At night we can hear Lil' Man kicking his mattress while sleeping. He often wakes up with a sore leg. I've mentioned the kicking to his pediatrician as well as to his case worker. The pediatrician just brushed it off.
Tonight while laying in bed I heard him kicking and decided to Google "kicking during sleep"
I came up with Periodic Limb Movement Disorder (PLMD). Does anyone have any experience with this disorder? Do you all think its worth mentioning to the doctor again? Should I request a sleep study?
Keep in mind Lil' Man takes respidol at night to help him sleep.
Most parents have little knowledge or awareness of one of the major pediatric sleep disorders that can cause their child extensive daytime behavior problems and nighttime sleep problems or behavior problems: Periodic Limb Movement Disorder (PLMD). PLMD causes lots of bedtime resistance, difficulty falling asleep, or the child /teen refusing to go to sleep. Once the child / teen is asleep, then s/he exhibits lots of restless sleep, including frequent leg kicking or leg jerking movements, rolling around excessively, and moving arm or other body parts frequently that interrupts the child’s deep sleep. This interruption of deep sleep often results in the child feeling irritable, oppositional, tantrumming or expressing excessive frustration or anger in the daytime. Most of these children and adolescents with PLMD display many symptoms of Attention Deficit / Hyperactivity Disorder (ADHD) or may have a diagnosis of ADHD and are being treated for this disorder or other disorders like Oppositional Defiant Disorder, Conduct Disorder, or other mental health disorders. The good news is that if the Periodic Limb Movement Disorder can be corrected, and it is pretty easy to correct it, these other / adolescent exhibits any of these above-mentioned behavior problems or sleep behavior problems, please read the information below and find out how to screen your child and get treatment for PLMD:
Periodic Limb Movement Disorder (PLMD) is characterized by the periodic (every 20-40 seconds) and sustained (0.5-4.0 seconds in duration) contractions of one or both front leg muscles often causing unperceived arousals or awakenings from light or deep sleep. These contractions result in repetitive jerks for about 2 seconds of the toes, feet, legs, arms, and/or thighs, which often occur in stages 1 and 2 of NREM sleep and disrupt the quality of sleep. There appears to be a strong correlation between Periodic Limb Movement Disorder and ADHD based on initial research by sleep specialists. Sleep specialists and other experts in the field have not been able to determine if the Periodic Limb Movement Disorder causes some forms of ADHD, or whether they both exist simultaneously.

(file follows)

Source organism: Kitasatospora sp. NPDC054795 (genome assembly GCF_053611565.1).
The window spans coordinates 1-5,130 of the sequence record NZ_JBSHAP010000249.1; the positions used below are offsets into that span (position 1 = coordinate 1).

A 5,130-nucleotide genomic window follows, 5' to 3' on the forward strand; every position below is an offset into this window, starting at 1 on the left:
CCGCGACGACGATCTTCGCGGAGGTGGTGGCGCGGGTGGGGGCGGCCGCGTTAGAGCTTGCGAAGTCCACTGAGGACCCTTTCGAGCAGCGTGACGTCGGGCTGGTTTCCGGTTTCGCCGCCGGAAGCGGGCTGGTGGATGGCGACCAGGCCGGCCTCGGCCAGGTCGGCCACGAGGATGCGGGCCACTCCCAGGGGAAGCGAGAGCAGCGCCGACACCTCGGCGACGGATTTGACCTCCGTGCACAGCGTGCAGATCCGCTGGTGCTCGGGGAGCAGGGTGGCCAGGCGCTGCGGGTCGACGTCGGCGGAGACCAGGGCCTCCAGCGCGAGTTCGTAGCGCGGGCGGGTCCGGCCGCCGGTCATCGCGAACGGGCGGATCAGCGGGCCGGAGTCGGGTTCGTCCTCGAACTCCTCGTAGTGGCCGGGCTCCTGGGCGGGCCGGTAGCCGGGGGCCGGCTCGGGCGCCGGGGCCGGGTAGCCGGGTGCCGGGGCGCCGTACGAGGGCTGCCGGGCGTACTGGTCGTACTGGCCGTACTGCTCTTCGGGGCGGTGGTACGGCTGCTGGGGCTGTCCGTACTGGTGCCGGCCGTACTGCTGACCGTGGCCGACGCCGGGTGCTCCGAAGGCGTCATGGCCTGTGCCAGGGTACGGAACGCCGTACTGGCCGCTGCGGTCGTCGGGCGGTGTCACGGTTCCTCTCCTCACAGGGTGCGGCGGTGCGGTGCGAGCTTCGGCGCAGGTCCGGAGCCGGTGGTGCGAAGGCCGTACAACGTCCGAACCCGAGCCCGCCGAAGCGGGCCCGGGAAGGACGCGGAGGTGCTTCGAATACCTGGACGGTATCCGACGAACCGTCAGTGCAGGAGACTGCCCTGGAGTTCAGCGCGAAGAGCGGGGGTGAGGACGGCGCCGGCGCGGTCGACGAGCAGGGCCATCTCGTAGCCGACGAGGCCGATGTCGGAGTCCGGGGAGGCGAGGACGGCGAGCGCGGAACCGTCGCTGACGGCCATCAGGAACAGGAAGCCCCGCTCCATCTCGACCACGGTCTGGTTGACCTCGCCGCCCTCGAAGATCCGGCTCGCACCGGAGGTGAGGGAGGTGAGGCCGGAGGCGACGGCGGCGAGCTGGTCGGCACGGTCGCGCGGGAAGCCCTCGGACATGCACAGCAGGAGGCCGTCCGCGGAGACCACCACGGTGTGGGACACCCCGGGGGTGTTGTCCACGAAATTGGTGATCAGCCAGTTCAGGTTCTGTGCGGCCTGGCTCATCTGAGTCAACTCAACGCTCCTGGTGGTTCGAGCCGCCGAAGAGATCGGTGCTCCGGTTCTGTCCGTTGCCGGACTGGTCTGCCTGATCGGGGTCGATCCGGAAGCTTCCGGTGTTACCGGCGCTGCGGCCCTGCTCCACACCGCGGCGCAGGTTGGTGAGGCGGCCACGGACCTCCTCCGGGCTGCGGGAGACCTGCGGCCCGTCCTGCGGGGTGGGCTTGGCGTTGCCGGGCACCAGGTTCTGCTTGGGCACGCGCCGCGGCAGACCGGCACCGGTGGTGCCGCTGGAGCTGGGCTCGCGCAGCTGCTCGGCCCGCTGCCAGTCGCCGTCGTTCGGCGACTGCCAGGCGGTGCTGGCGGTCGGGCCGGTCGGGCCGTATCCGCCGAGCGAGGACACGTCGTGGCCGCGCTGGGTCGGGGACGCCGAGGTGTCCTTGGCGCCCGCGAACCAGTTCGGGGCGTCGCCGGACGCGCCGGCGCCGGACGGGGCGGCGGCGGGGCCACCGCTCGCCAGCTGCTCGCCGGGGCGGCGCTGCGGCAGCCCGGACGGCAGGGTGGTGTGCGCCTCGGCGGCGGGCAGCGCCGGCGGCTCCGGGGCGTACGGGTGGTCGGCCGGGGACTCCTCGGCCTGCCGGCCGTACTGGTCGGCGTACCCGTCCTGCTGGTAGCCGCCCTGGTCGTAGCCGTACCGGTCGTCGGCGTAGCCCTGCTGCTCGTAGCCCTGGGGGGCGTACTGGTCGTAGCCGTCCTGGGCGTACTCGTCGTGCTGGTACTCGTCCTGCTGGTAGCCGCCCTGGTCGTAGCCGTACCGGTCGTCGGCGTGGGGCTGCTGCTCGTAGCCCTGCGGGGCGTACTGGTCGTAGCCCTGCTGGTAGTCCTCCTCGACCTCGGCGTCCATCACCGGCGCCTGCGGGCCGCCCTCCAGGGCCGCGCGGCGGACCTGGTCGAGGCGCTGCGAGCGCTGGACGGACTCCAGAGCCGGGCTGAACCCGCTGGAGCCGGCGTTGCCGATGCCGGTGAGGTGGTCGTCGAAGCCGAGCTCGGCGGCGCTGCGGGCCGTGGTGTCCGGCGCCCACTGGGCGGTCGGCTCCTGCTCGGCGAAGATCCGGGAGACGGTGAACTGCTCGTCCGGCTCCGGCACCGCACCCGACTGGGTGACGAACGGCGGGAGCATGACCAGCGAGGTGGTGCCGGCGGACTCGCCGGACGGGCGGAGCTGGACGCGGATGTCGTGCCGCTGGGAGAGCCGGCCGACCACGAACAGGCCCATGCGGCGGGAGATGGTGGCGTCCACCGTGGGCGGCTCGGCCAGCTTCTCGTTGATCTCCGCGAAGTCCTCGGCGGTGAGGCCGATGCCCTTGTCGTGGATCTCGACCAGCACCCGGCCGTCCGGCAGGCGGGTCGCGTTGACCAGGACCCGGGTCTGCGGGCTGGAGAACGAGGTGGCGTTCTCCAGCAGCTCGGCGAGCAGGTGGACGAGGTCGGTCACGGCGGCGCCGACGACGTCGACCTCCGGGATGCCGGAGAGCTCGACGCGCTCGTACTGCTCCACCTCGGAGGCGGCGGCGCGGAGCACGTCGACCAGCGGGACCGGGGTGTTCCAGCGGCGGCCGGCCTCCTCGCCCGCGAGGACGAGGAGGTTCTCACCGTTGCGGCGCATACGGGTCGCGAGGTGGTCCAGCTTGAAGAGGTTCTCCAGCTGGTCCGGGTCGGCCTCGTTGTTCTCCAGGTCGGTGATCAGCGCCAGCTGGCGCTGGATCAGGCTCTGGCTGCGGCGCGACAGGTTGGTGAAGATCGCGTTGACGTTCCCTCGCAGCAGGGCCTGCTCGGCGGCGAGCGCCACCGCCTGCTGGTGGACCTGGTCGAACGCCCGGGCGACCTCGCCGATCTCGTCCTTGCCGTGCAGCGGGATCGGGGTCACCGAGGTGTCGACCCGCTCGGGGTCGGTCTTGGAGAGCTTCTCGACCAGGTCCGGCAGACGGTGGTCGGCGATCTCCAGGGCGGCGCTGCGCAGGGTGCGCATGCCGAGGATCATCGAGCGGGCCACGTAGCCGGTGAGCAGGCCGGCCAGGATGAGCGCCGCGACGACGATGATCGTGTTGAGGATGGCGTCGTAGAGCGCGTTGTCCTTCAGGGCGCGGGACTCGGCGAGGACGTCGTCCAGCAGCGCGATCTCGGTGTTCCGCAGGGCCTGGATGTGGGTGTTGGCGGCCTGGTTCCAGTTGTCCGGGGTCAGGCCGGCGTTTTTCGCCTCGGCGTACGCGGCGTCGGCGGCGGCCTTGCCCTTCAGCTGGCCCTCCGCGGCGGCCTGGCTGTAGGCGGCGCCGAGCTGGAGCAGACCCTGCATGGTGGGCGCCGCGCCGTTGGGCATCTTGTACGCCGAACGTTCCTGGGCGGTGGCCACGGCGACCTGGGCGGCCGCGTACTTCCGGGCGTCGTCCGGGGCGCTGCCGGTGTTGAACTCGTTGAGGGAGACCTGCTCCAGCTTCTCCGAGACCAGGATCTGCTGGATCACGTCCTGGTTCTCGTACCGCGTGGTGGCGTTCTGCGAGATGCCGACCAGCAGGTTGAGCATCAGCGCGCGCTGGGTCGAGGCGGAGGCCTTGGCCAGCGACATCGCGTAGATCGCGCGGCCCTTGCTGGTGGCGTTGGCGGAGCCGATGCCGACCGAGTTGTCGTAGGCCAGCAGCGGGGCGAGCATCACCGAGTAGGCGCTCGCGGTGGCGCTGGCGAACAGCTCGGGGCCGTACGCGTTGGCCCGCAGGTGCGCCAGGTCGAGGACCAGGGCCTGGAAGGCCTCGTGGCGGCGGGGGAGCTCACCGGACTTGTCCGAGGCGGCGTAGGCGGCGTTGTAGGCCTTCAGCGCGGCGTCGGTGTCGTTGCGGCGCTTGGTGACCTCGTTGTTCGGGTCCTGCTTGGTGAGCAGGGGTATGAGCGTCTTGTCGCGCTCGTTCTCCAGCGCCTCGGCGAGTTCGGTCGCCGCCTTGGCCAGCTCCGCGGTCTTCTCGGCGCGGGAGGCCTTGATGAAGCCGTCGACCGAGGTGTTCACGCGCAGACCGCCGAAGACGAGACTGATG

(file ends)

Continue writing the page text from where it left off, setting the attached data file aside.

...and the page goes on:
Many children and adolescents with Periodic Limb Movement Disorder display considerable amounts of oppositional behaviors and a very touchy, moody temperament due to not feeling rested when they awaken in the morning. This difficult temperament is caused by their frequent periodic limb movements in the night that prevent these children from getting into their deepest levels of sleep enough hours of the night so they do not feel rested the next morning. Many of these children also resist going to sleep or have difficulty falling asleep at night.
This sleep disorder is correctable or can usually be improved significantly with medication taken before bedtime that diminishes or stops the limb movements. Some sleep specialists are prescribing Neurontin, and some Clonadine or L-Dopa before bedtime. Neurontin and L-Dopa reduce or stop the periodic limb movements so that the student gets a restful night's sleep. The Clonadine helps the student fall asleep quicker so that s/he gets a longer night's sleep, although Clonadine does not stop the leg movements during sleep. Both Neurotin and Clonadine have been used successfully with children for several years, whereas L-Dopa use with children is newer with little known about long-term effects on children.